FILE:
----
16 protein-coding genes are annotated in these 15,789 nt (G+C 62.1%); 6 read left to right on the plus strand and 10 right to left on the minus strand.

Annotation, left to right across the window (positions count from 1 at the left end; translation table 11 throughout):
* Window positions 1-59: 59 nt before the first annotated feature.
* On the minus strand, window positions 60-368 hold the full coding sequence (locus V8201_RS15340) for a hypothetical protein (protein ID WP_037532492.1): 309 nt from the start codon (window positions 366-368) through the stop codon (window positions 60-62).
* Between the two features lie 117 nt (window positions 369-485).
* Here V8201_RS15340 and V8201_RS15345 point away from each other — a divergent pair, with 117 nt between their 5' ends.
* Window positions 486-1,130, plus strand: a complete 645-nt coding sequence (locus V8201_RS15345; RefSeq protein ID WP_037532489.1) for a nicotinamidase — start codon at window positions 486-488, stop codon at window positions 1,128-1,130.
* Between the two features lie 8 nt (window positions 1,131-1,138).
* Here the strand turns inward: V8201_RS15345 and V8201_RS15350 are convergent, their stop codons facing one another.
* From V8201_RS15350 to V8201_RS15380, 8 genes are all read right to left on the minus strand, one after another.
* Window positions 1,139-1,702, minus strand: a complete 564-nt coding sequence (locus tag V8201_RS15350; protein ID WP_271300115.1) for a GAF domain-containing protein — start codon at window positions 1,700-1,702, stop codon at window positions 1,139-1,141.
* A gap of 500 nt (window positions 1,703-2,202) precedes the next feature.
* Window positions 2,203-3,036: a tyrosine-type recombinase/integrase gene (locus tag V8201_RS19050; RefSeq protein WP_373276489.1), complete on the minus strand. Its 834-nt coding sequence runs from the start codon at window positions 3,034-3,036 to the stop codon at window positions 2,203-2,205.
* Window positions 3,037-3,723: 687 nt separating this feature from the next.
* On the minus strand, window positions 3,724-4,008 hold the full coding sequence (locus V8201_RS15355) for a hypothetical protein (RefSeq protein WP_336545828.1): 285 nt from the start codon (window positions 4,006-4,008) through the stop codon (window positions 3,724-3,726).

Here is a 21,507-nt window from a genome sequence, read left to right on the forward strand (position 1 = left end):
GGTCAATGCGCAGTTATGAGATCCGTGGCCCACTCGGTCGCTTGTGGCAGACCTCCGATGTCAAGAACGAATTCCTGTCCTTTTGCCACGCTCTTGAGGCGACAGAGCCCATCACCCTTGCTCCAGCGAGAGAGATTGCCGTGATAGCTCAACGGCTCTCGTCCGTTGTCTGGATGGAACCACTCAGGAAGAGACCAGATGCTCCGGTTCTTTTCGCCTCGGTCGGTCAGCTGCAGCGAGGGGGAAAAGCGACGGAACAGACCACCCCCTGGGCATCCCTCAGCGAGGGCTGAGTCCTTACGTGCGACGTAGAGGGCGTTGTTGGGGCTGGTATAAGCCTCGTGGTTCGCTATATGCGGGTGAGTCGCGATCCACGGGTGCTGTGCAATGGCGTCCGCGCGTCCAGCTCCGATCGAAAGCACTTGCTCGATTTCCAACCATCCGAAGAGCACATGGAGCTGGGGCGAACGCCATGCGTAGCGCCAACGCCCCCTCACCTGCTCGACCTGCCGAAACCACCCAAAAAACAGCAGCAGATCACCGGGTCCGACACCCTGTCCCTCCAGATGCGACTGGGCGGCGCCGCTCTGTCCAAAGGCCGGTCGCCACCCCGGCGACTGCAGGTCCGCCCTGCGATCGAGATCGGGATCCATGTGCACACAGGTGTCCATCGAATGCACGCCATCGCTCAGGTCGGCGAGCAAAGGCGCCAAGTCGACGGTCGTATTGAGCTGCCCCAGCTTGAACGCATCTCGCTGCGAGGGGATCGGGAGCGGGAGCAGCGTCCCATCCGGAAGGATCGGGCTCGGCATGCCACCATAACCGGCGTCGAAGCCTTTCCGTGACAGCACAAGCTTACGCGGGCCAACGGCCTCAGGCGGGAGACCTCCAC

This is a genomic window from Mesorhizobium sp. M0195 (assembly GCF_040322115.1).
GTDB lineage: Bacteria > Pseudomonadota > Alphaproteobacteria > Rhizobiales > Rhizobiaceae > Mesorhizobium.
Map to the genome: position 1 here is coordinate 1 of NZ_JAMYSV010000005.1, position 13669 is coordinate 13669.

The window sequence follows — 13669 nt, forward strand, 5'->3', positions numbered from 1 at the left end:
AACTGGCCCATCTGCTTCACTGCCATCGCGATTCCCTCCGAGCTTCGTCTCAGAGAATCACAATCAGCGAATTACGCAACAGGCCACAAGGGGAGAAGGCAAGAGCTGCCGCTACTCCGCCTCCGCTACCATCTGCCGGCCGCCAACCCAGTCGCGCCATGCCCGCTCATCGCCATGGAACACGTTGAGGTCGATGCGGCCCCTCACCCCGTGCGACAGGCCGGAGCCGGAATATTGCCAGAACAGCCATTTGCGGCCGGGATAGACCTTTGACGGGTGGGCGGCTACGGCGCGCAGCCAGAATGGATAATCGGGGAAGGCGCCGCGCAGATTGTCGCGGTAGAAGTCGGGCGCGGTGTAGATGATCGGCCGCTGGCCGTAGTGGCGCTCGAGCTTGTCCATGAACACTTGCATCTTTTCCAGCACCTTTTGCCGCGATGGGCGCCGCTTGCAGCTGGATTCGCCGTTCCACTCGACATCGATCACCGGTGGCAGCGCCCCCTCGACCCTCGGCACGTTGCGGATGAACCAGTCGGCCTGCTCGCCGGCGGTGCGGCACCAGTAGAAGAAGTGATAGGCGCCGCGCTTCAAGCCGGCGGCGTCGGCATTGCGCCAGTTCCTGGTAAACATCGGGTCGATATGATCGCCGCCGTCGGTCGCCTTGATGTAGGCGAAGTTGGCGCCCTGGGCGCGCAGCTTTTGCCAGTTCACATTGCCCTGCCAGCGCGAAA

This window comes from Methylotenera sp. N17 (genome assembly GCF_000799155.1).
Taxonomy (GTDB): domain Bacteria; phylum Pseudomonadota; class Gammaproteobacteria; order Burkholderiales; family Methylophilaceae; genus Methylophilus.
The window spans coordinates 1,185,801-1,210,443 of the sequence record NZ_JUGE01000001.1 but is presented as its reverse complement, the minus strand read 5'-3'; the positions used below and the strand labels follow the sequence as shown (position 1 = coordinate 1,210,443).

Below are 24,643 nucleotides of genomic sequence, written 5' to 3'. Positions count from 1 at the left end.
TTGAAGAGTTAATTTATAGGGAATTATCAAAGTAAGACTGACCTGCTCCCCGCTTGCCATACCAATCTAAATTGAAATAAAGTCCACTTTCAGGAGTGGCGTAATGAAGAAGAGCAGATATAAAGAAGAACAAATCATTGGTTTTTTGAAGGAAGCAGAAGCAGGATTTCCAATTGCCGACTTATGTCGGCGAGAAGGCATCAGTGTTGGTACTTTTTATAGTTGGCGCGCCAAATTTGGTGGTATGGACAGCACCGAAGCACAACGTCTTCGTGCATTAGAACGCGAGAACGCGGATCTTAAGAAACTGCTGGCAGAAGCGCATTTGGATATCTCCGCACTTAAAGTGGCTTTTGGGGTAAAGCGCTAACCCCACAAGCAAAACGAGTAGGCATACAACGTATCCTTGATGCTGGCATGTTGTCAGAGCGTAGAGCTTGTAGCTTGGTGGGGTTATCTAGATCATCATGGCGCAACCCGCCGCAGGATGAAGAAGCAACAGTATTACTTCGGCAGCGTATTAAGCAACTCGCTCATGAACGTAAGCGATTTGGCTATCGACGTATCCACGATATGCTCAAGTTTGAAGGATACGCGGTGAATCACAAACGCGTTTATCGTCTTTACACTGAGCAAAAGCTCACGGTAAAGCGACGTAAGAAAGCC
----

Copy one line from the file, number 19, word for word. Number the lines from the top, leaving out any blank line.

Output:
GTDB lineage: Bacteria > Pseudomonadota > Alphaproteobacteria > Rhizobiales > Rhizobiaceae > Mesorhizobium.